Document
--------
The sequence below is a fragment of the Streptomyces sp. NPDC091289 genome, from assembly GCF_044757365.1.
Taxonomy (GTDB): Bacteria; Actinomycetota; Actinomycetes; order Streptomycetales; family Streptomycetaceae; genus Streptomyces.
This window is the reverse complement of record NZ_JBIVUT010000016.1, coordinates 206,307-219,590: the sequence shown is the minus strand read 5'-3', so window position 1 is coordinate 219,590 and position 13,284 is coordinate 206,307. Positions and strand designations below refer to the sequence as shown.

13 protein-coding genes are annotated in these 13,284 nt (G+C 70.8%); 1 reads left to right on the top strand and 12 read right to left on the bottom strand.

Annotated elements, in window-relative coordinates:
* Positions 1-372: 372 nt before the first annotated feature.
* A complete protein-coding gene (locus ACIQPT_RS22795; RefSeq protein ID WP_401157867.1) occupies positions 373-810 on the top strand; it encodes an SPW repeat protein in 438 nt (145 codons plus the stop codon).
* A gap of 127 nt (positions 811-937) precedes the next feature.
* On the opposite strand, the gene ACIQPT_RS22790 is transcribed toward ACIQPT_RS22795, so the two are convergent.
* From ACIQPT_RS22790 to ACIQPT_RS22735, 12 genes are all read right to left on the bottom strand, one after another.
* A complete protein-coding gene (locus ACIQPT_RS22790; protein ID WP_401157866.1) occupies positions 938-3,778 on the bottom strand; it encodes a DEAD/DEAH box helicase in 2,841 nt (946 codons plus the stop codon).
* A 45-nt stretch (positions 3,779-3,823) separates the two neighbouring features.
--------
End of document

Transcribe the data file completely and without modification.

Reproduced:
The sequence below is a fragment of the Streptomyces sp. NPDC091289 genome, from assembly GCF_044757365.1.
Taxonomy (GTDB): Bacteria; Actinomycetota; Actinomycetes; order Streptomycetales; family Streptomycetaceae; genus Streptomyces.
This window is the reverse complement of record NZ_JBIVUT010000016.1, coordinates 206,307-219,590: the sequence shown is the minus strand read 5'-3', so window position 1 is coordinate 219,590 and position 13,284 is coordinate 206,307. Positions and strand designations below refer to the sequence as shown.

13 protein-coding genes are annotated in these 13,284 nt (G+C 70.8%); 1 reads left to right on the top strand and 12 read right to left on the bottom strand.

Annotated elements, in window-relative coordinates:
* Positions 1-372: 372 nt before the first annotated feature.
* A complete protein-coding gene (locus ACIQPT_RS22795; RefSeq protein ID WP_401157867.1) occupies positions 373-810 on the top strand; it encodes an SPW repeat protein in 438 nt (145 codons plus the stop codon).
* A gap of 127 nt (positions 811-937) precedes the next feature.
* On the opposite strand, the gene ACIQPT_RS22790 is transcribed toward ACIQPT_RS22795, so the two are convergent.
* From ACIQPT_RS22790 to ACIQPT_RS22735, 12 genes are all read right to left on the bottom strand, one after another.
* A complete protein-coding gene (locus ACIQPT_RS22790; protein ID WP_401157866.1) occupies positions 938-3,778 on the bottom strand; it encodes a DEAD/DEAH box helicase in 2,841 nt (946 codons plus the stop codon).
* A 45-nt stretch (positions 3,779-3,823) separates the two neighbouring features.